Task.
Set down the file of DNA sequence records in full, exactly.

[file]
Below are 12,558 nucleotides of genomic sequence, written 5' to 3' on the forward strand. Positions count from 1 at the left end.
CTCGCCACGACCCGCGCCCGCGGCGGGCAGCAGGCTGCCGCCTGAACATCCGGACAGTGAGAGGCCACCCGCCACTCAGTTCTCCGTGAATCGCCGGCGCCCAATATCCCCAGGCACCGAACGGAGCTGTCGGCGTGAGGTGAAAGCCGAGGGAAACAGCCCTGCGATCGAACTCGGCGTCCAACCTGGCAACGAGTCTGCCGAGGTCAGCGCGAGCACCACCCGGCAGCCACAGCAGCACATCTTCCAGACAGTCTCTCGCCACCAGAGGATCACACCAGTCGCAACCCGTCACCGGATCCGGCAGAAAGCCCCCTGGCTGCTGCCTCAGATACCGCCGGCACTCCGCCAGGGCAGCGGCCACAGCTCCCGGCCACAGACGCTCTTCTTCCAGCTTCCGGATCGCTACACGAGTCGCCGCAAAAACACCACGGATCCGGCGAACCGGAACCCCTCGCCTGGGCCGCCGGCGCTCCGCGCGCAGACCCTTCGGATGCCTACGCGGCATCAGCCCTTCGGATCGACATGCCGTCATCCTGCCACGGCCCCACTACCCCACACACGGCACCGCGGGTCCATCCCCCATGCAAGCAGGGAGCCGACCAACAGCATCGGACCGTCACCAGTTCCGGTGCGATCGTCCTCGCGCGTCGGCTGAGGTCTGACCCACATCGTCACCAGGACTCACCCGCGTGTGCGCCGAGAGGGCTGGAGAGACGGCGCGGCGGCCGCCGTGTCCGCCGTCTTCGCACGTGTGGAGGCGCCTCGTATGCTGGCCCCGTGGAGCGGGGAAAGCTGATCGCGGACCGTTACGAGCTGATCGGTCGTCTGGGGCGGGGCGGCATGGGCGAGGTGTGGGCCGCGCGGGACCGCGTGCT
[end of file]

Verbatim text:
Below are 12,558 nucleotides of genomic sequence, written 5' to 3' on the forward strand. Positions count from 1 at the left end.
CTCGCCACGACCCGCGCCCGCGGCGGGCAGCAGGCTGCCGCCTGAACATCCGGACAGTGAGAGGCCACCCGCCACTCAGTTCTCCGTGAATCGCCGGCGCCCAATATCCCCAGGCACCGAACGGAGCTGTCGGCGTGAGGTGAAAGCCGAGGGAAACAGCCCTGCGATCGAACTCGGCGTCCAACCTGGCAACGAGTCTGCCGAGGTCAGCGCGAGCACCACCCGGCAGCCACAGCAGCACATCTTCCAGACAGTCTCTCGCCACCAGAGGATCACACCAGTCGCAACCCGTCACCGGATCCGGCAGAAAGCCCCCTGGCTGCTGCCTCAGATACCGCCGGCACTCCGCCAGGGCAGCGGCCACAGCTCCCGGCCACAGACGCTCTTCTTCCAGCTTCCGGATCGCTACACGAGTCGCCGCAAAAACACCACGGATCCGGCGAACCGGAACCCCTCGCCTGGGCCGCCGGCGCTCCGCGCGCAGACCCTTCGGATGCCTACGCGGCATCAGCCCTTCGGATCGACATGCCGTCATCCTGCCACGGCCCCACTACCCCACACACGGCACCGCGGGTCCATCCCCCATGCAAGCAGGGAGCCGACCAACAGCATCGGACCGTCACCAGTTCCGGTGCGATCGTCCTCGCGCGTCGGCTGAGGTCTGACCCACATCGTCACCAGGACTCACCCGCGTGTGCGCCGAGAGGGCTGGAGAGACGGCGCGGCGGCCGCCGTGTCCGCCGTCTTCGCACGTGTGGAGGCGCCTCGTATGCTGGCCCCGTGGAGCGGGGAAAGCTGATCGCGGACCGTTACGAGCTGATCGGTCGTCTGGGGCGGGGCGGCATGGGCGAGGTGTGGGCCGCGCGGGACCGCGTGCT